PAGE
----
The Humane Society of Independence County in Batesville Arkansas is a growing shelter looking to make a difference in their community. Their goal is to rescue and provide a safe shelter for abandoned, abused, homeless, and unwanted dogs and cats within the county; and also secure loving, stable homes for them. A community goal is to reduce the unwanted pet population by encouraging the spaying and neutering of all dogs and cats through education and awareness.
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The Humane Society of Independence County in Batesville, Arkansas, is a growing shelter looking to make a difference in their community. Their goal is to rescue and provide a safe shelter for abandoned, abused, homeless and unwanted dogs and cats within the county, and also secure loving, stable homes. A community goal is to reduce the unwanted pet population by encouraging the spaying and neutering of all dogs and cats through education and awareness.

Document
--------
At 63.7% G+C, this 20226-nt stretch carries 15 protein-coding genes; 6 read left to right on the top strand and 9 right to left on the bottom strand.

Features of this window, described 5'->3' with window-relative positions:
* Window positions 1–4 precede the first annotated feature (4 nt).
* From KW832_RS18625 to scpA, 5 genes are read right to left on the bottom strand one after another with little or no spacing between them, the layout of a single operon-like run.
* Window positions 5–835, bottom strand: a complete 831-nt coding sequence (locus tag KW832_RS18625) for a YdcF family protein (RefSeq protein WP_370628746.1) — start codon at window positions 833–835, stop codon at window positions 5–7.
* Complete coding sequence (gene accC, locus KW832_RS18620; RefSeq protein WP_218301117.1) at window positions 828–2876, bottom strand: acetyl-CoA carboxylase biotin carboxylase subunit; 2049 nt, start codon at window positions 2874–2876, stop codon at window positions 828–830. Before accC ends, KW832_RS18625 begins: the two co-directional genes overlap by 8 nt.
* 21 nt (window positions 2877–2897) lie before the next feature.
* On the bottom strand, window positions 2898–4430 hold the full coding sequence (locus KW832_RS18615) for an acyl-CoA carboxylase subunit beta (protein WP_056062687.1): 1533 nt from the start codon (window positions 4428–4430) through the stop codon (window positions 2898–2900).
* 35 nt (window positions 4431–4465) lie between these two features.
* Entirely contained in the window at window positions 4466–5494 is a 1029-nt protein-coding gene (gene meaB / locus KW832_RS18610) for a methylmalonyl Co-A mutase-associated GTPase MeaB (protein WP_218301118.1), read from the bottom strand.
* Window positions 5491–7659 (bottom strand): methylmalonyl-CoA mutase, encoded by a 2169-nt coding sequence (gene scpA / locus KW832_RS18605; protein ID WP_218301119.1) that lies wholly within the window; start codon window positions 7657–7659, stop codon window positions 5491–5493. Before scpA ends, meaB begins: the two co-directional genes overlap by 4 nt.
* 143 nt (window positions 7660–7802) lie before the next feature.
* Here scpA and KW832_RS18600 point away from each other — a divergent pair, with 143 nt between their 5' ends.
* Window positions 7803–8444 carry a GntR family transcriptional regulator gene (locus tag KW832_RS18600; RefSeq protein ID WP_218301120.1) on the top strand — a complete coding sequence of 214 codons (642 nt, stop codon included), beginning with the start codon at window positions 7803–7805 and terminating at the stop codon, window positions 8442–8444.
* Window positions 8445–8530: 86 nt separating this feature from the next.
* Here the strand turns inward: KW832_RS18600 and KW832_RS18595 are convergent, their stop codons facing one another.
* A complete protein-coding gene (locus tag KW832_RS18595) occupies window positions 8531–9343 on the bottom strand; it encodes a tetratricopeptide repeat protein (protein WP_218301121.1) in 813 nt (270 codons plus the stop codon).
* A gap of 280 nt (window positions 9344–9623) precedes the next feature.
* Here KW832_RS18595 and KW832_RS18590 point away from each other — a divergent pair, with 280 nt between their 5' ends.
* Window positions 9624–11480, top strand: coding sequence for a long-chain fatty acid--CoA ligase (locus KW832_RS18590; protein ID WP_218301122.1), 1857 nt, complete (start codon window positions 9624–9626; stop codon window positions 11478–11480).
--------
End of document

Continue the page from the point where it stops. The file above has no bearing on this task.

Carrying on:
Hi, Meghan. Welcome to the show. Hi. How are you doing today? I’m doing great. I’m very excited. Yeah. I mean, we’re excited to have you. And I’m definitely looking forward to getting to know a little bit more about you and your organization. You’re the shelter director at the Humane Society of Independence County and Arkansas. Is that right. That is correct. I’m proud of it. Yeah, definitely. So why don’t you just go ahead and jump in and tell us a little bit about your organization and how you got started there? Okay, great. So the Humane Society has been around here in Independence County for Gosh, it was 19 nineties, and then we built our shelter in 2002. And so we’ve been an actual functioning shelter in a building since then, and we are a no kill local shelter. And I actually started working there around five or six years ago as the shelter manager. I worked there for three years, and then life happened and we moved in a different direction. My family and I. So I left. And then recently, back in September, I was asked to come back as the shelter director. And so I have officially been there since September, and we’re doing great. I mean, I’m excited to be there. I love my job. It’s just a great place to be. That’s awesome that they actually called you and wanted you to come back. I mean, that’s a great thing, you know? They’re like, Hey, we need her back Yeah, and I was certainly interested to have always rescue. I love to rescue animals, so I had been doing it on my own anyway. And when someone heard that I was wanting to do more than just what I was doing and they were looking for a shelter director, they hollered at me and asked me if I could come back and that’s it. Well, absolutely. I would love to be there. That’s awesome. Doing job Go Yeah, I mean, it sounds like it. So how has the organization changed over the years from when you first started? As opposed to now, it’s not that it has changed per se. We’ve just learned more. I think that, you know, shelter manager Shelter work is always progressing, so we learn more about shelter, medicine and shelter protocols. Every day we have vacated board members. Now we have a dedicated employees and staff members and volunteers. So I think really, just the fact that shelters in general are becoming a more popular and common thing is really what has changed the most. We’ve been able to grow because people are coming out with different medicines in different protocols, and it’s allowing for us tohave healthier animals and safer shelters in general, you’re absolutely right that organizations in the animal welfare industry were constantly learning right. There’s always new stuff’s coming out. There’s always new stuff to be done. So I think that’s great. And I think that that’s a good outlook tohave on it. So what is kind of like your overall mission at the Humane Society? Our main goal at the Humane Society is honestly to reduce the population through spaying and Neutering. And a lot of that falls under the education category. So just educating the public about paying neuter, you know, being in Arkansas were further down south, and I’m not sure why. But people don’t spay and neuter down here quite as frequently as I do in the Northern State. I really don’t know why that is so. We’re just kind of trying to read the education of that, and we support our community in that aspect. We offer to help pay for those things, basing neuter specifically. Obviously, our biggest goal after that would be adopting out these animals to good loving homes. We worked tirelessly. I mean, we post on face, but we put animals in the newspaper. We go on the radio. We do everything we can to get these animals good loving home, not just new adopting amount anybody. So our official mission statement is rescue and provide a safe shelter for abandoned, abused homeless and unwanted dogs and cats within the county, and secure loving, stable homes. For them, a community goal is to reduce the unwanted pet population by encouraging spaying Neutering of all dogs and cats through education and awareness. I love asking this question because it does differ from not only organization to organization, but the state that you guys live in. Also, you know, you kind of touched based a little bit on that people around your area don’t really spay and neuter as much as other places. So what are some of the challenges that they face over there dumping animals? I probably get, I would say, an average of one call a day about someone who has found puppies or kittens dumped in a box, especially Round puppy and Kitten season, which are the spring and then end of the fall months. I probably get at least one of those a day. It’s crazy, and in that call the Humane Society for help. But what we run into is there are people who need us to taking expandable. They can’t afford to feed, then work. You know that can’t afford to be there and take care of them. And so they call us for help and I have a waiting list and it’s got 20 something people in about 75 or so dogs that are just waiting to come into our shelter. And those are just the people who have contacted us, and we’re not even above being hidden season. So we’re actually on the shorter end of our waiting list. So they call us for help. And the only thing I can do is just Adam to the waiting list and hope that we can get to them quickly. Of course, we offer food, and you know, if we have extra shelter for those somebody has donated a doghouse or anything, we offer that to them as well. But there’s only so much we can do. You don’t have the space and just don’t have a day. Yeah, I mean, for people that are kind of new to this industry or new to kind of listening to this podcast to get one of those calls a day about any litter of anything, whether it’s puppies or kittens, I mean the litters, a litter. And there’s usually quite a few of them, you know? So one phone call about that a day is crazy. And I understand the waiting list. I mean, you know, you guys were limited also, but the fact that you guys were still offering assistance when you have it, whether it be food or whatever of that nature, you know, it shows that you guys are trying to help a cz Muchas you can, even though you can’t quite take those animals in right away. We haven’t been great about this from the past, but we are working towards being much better. We are trying to call those people on the waiting list every week to and get updates. And you know you have the same amount of heavy if you found a home with one of the tooth and we could take the other one, so we try to keep an update on them every week. We don’t always do that, but we try, and that’s what you guys are calling. That helps a lot. Yeah, it doesn’t. They tend to appreciate it and even just just talking about it. Just venting to someone who understands and who sees this on a daily basis. It tend to help them and encourage them to do Maureen awaken. Give them tips. Diana, you’ve got this litter of puppies. You’ve got some hailing around the straw. You know, lay it out there for a more. If you’ve got a nice, large kennel, you need to borrow one. We can give you one until you bring a man. So we do try to accommodate as this as we can. I definitely feel like that shows them that you guys haven’t forgot about him and that they’re not just on a waiting list. Right? And that was my goal. You know, when I first started back in September, there were 40 some odd people on the dog list and they were close to 30 on the cat, and I’ve managed to get that down to eight people on the cat list and about 20 on the dog was, which is a drastic difference. I don’t think even in my three years previous, I don’t think it’s ever been that low and again. We’re not in puppy and kitten season, but we have lowered that, which is incredible. It’s a wonderful thing, and our adoption rates are going up higher because we’re taking in more animals so we can get more animals out. So it’s a win win on the sides. It definitely is. And I think it’s great that you’re making it a point to contact these people. So you could have mentioned that you guys like to educate the public, whether it be about spaying or Neutering. I mean, that was the main focus. But what are some of the programs that your organization offers to kind of help? Not just educationally, but just overall. So we just got a grant recently for $2500 it is allowing us to offer coupons for staying there so it covers $50 towards there. Dogs say neuter or cat bear neuter, and then I just use one of the vets and Independence County and then they hand the coupon over the the lust and would cover $50 of that. But we do have that available to the public that brand new we just started that leave last week and we’re fixing to get out on the radio and the newspapers and all of that. And then we have a a neuter clinic that we are working with, hopefully have one every year, and the bring in the fall to offer extremely low cost a neuter to the public. I don’t know the exact cost on those because, like I said, we’re still kind of negotiating on that. But we are hoping to offer that. And then just in general, we are planning on reaching out to the public in multiple ways. French insist podcast. Anyway, we can possibly reach the public and just express how important thing and Neutering your animals are. And so we’re also working on that. Hopefully gonna get on the radio to talk about it and even TV is we could do that. Newspaper articles and magazines will be in a magazine, I think, in February, so I mean, there’s anything we can do to raise awareness. And then, of course, we are willing to help threw neuter program. Well, I feel like that’s a great thing for you guys to do, and the fact that you guys have the accessibility to being on a radio or in a magazine. I feel like that’s awesome. And those were some great opportunities for you guys. Absolutely, absolutely. It is. So, Megan, what would you say is your favorite program out of the ones that you currently offer? I would say this doesn’t have anything to do with spay and neuter, but I think my favorite one are the dog and back stiff days. During the spring and summer months, we open our doors to the public and in the back of the shelter will bathe your dog and groom him up. I think they trim the nails in the clinic up front, and then we will dip, plea and kicked it until we do that. And it’s no cost to the public. But we do accept donations, and people are usually really great about doing that, or they’ll come and volunteer instead. We do take volunteers on those days and then up front we have a low cost clinic, so it’s not gonna get you saying neuters, but it will get your animals up. They don’t shot flea and tick treatment, all of those things, and we do those through the whole summer. I think it starts in. They may be and go straight through till September. And that’s probably my funny because you see so many dogs from the community. And then when you do it years in a row, you get to know the people, and then they start coming around and you gain a lot of volunteers that way, and you just get to know a lot of people and all kinds of cute dogs were just tons every day. But it doesn’t make anyone more cuter than the other. I still one of the all the dogs. So yeah, and that one seems like it’s a lot of fun, you know? I definitely think that’s unique. I haven’t heard of an organization putting that on so I can see why. It’s your favorite a lot of. But I mean, we do a lot of really good fundraising and things like that, too. But I just have a lot of fun and it’s on a Saturday and we just been the whole day bathing. And then we get to go through and do it all of our shelter dogs, which is often to definitely, and I think it’s great cause that also come work is like an enrichment for them. They’re kind of getting out there getting wet. They’re getting loved on while they’re getting bathed and they get to look pretty in the process. Yeah, absolutely. Everybody like that, Yeah, and it’s also a great way to get people involved. So you know, that kind of just helps us kind of get a feel for how you guys are and how the people of your community are. And that’s one of the great things about doing these podcasts. So I kind of want to switch gears just a little bit here and kind of just understand a little bit about what are some of the biggest challenges that you guys faces an organization. Honestly, our two biggest challenges would be having enough volunteers. We never have enough help in this kind of rolled over end to our second challenge, which is money funding. So we are grants and donations only, so that makes us function on a pretty low budget, and because of that, I only have five staff members. I’ve got to dog workers to cat workers, and then I have an office worker and one of my cat workers is only part time. So I don’t have a lot of till. We do have some community service workers that the county will send over for us. But volunteers are eggs extremely valuable. We didn’t don’t have enough of that. We don’t have a lot of funding either, which is our second biggest issues that were always meeting food. I mean, I have to buy cat litter and food every week because we’re always running low on those things and then, you know, cleaning supplies. We always run long bleach. We constantly run low on everything, and it’s just because we don’t have the money. So currently, I would say volunteers and help at the shelter and then money would be our two biggest challenges for sure. And I mean, those are definitely valid challenges because I think everybody faces funding issues, you know, not even just front organization. I think just people in general, people don’t really realize what goes into caring for pets, let alone a whole organization filled with pets. And I did notice that you guys have a wish list on your website listed at the top. We sure do Yeah. So if any of our listeners are feeling generous and are kind of picking up on all the great things that Megan is describing for us, please feel free to check that out and donate if you can. So, Megan, when you say that you guys need some volunteers, how many volunteers would you say that you guys have active now? Well, I can name to you two or three volunteers that come on a regular basis, and that’s about once a week or once every two weeks. One of them specifically, she’s kind of an enrichment person, and she comes in and she works with the dogs, hands on and get him out and trains them on. Then we have an actual trainer who comes and volunteers her time. When she’s able and she comes in and works with those animals that kind of need a little extra attention. And then we have a line college student who he comes by probably once a week and just kind of helps out. So we really only have three regular volunteers that if we called, could pretty much drop anything and come along again. He’s not in class, but we do have volunteers to come by once a month, but it’s just when they have time. Yeah, I mean, that list is probably a little bigger. We’ve probably got 10 or 15 of those that maybe show up for an hour at a time here and there when they’re able. We do have a volunteer program. I do offer to schedule volunteers. I certainly could do that with anybody that wanted Toa be regular help with cleaning or help of feeding or help with any of it. I mean, we would be willing to train them in whatever they want it. But we don’t have a lot of people who regularly volunteers. I’m so thankful for the ones we have. We just don’t have many more than that. Are you guys in like a rule area where there’s not a lot of people around? Or is it just something you guys kind of live in that busy area where people just kind of have a lot going on? I’m just trying to kind of get a feel for kind of the number of volunteers you have. If it could be, maybe possibly the location that you guys are around it could be. I’m not sure. We’re certainly aren’t in the biggest city in Arkansas, but great skills where we are. And we have about a population and somewhere between 10 and 11,000 in the city. We have a lot of really small rural towns around us, but you have to drive at least an hour from us to get any other businesses and stuff. So we’re kind of the central hub for the majority of the surrounding the city. So we do have a pretty decent population. I was a but certainly most people come here to work and we’ve got to colleges here, and we’ve got a community college, and then we have a four year college as well. So we do have a lot of college students, and those colleges do a wonderful job of sending a group when they’re able. So we love our colleges, for sure. Yeah, definitely. So how many animals would you guys say that you guys taken at one time? And is it just dogs? Just cats? Won’t you mentioned dogs and cats? But is it just those two specific animals air? Do you guys taken any other types of animals? No, we just take dogs and cats. That’s what we are life for, and that’s really all that we’re able to handle. But, I mean, if somebody has something that they need help with course we know the proper channels to call. If you have any kind of game or anything, we know who to call for those things, Okay? And that’s good, you know? So I’m gonna jump around once more. I noticed that you guys have a bargain hound boutique. Yes, we do. That is our second hand store. Okay, I think it’s on Ramsey Street. Anybody can donate anything over there and all the proceeds from that goes towards the shelter. We don’t have any paid staff. They’re just volunteers on. We have two very wonderful volunteers that work it. And then our secretary of the board, ELISA. She runs the market home, so it’s a great thing. It brings in a good chunk of change for the shelter. That’s awesome. It iss, you know, anything like you had mentioned When it comes to funding, anything helps. And I think it’s great that you guys have something like the boutique to kind of help you guys out and You know, I think that’s great that you guys have something like that toe offer. Yeah, we sure do. We love the bargain held, so I kind of want to talk a little bit about you because you were there is a manager. You’re now the director. Clearly, you have quite a bit of experience in the animal wolf fur industry. Do you have any type of story that kind of lead you to your role or kind of just lead you to the animal Walser industry Overall? I d’oh I wouldn’t say it’s very exciting, but I’ll happily kill it. I was working at a lawyer’s office and I love my job lawyer’s office. It could be a little bit of a high stress job, and I think it just became a bit much for me. And so I decided to try something different, and I happened to see an ad for the Humane Society hiring. I think it was 20 hours for a cat worker, and so about Love cats. I could do that. So I applied and they hired me and doesn’t see. Did is the one that originally started. The shelters have turned to who hired me and the shelter manager there she left and I ended up co managing the shelter with another lady, Gayle that was working with me. And we did that for about a year. And then Gail left and just little old me. So I just kind of took the reins and kind of just started running things and had a blast. Of course, shelter work is always very stressful, but equally rewarding and sometimes more rewarding than it is anything else. Before I worked there, I mean, I had a couple of dogs. I had a husky and a little terrier that we rescued, but my dogs weren’t spade. I wasn’t educated in that. I didn’t understand the importance of nearly shot. I didn’t understand any of that stuff. So I learned a lot very quickly. And once I stalled the impact the shelter had and how many dogs were homeless and all that, I immediately got my animals spayed and took him straight to the event and have been meticulous about it since. But it certainly changed my entire life. Just that one little ad, you know, me just wanting to have ah, a little bit of a lower key schedule turned out to be what I was gonna do for the rest of my life. And I’ve been beyond thankful for that because I love every aspect of my job, even the ones that are hard. I’m still thankful that I get to do that and make a difference. The fact that you found your way to doing something that you absolutely love, it’s inspiring. And I love that you had mentioned at the beginning of the podcast that they had called you back to see if you wanted to fill the director’s position. The mats. Awesome. Clearly, you’re appreciated over there and clearly also, you appreciate the people that you have working with you, so that’s a good foundation for an organization by far. Yeah, I’m so thankful to be back, and it’s made me feel appreciated. Could be after you come back on the fence. Should I keep doing rescue? Should I not, you know, just really what’s right for me. There’s nowhere else really around here, but the Humane society for me to work at. But I can’t go back there. And then they called me and it was just like divine intervention. I guess That’s awesome. So I’m curious to see because you took over this position in September so clearly you’ve had a little bit of time to get your feet wet and kind of see some of the things that you could possibly advance on. What does 2020 look like for your organization? 2020 is looking awesome. So far, our numbers are already up in January from January last year. So that’s wonderful. And our biggest goal this year is finances. We’re trying to get businesses to donate and individuals to donate. And if we can get that up and better standing than what we currently are, 2021 is gonna be incredible. And we’re pretty much focusing on advertisement and education and just getting the word out about the shelters. You’d be surprised. And we’ve been around 2002 but I still have people who have never even heard of us. They didn’t even realize we had a nice body. What happened just the other day? I was out in Pleasant Plains and, like I didn’t even know there was a human. Yeah, we’re here ready to help, so definitely getting the word out and educating the public. You know, the community supports us. We’re only here because the community gives us money. And so we certainly want to give back to them. However we can. I’m taking some classes, get a shelter director certification is shelter management certification. And I’m learning so much through that I’m only three weeks in and I’m already applying things that I’ve learned in that to this, and it’s it’s gonna help us get our adoption numbers out. I’m gonna take a whole course on Children management to hopefully increase the animals Hell’s but also lower our cost to the same time. Let’s just continues. I mean, we have so many things that we’re doing. Yeah, and I think that’s awesome that you guys have a good mind set for 2020 and I can’t wait to check in with you guys here in the next few months to see you know what’s going on and what new programs you might have and everything of that nature. So if any of our listeners live in your area and there are looking to become a volunteer, help you guys out or don’t either or anything of that nature, how can people go about getting involved with. You guys are getting in contact with you guys, so there are multiple ways you could do that. The easiest way is were there seven days a week from seven o’clock in the morning to 5 30 in the evening. There’s always someone there during those hours, and all you have to do is go up to the door and knock on it. If we’re not open, that’s fine. You can still come volunteer, knock on it and we will fill out an application and put you right to work. If you want to come in and kind of get a feel for things, you could do that. First. You can contact us on Facebook. We can e mail you an application, which is basically just your information. And what would you be interested in doing? We don’t really turn anyone away. It’s not so much you’re not really applying to be a volunteer. We’re just getting your information. And then if you want to donate to us again, you know anything that an animal would use. We would, except we do feed mostly Purina. So I believe that that’s what we have on our wish list that we could take anything and again. You don’t have to set a specific time for that. But you can if you want to. You just come by the shelter and drop it off. You can call the shelter if you want them. And more specific, our phone number. There is seven on 308707 on threes. 0090 You can email us at office at HS Icy Shelter dot Ward or just messages on Facebook. Any of those things would be wonderful. We take volunteers seven days a week, anytime or their their cars there. You’re welcome. Great. I think that’s a great thing to provide for our listeners because we do want to get the word out about you guys. And we do want to help in any way that we can. And so providing your information and how somebody can go about getting involved with you is very important to us, you know? So thank you for sharing that. Megan, is there anything else that you would like to share with us today before we wrap things up close? I thank you for the podcast. I mean, we’re trying really hard to reach out to the public and educate that were here and that I knew is important and that we’re here to provide for and support the community. So I just wanna say thank you for giving us an opportunity to reach them in a different way. And a lot of people listen to podcasts or we’re just really thankful that you guys reached out to us to help us with this, of course. And like I had mentioned, we want to try and help you out as best we can and shining light to what you guys were doing. And, you know, kind of inviting people in to see the struggles that you guys are facing because everything is not black and white. Not everything is puppies and rainbows all the time, their struggles every day, and we want to make sure that people know about those things. So that way, if they want to help, they know that the help is welcome, but also to just kind of help motivate people like you guys were doing great word and I definitely think it’s underrated because of the amount of work and heart and emotion and everything that goes into animal welfare. It’s tough. Yeah, it is absolutely so. Megan, thank you so much for joining us today and sharing with us all about the Humane Society of Independence County. You know, we definitely feel for you guys, but we also think that you guys were headed in the right direction and you guys have a lot of good things in your sights. And that’s very positive Thio here. So thank you for joining us. Absolutely. Thank you for having us.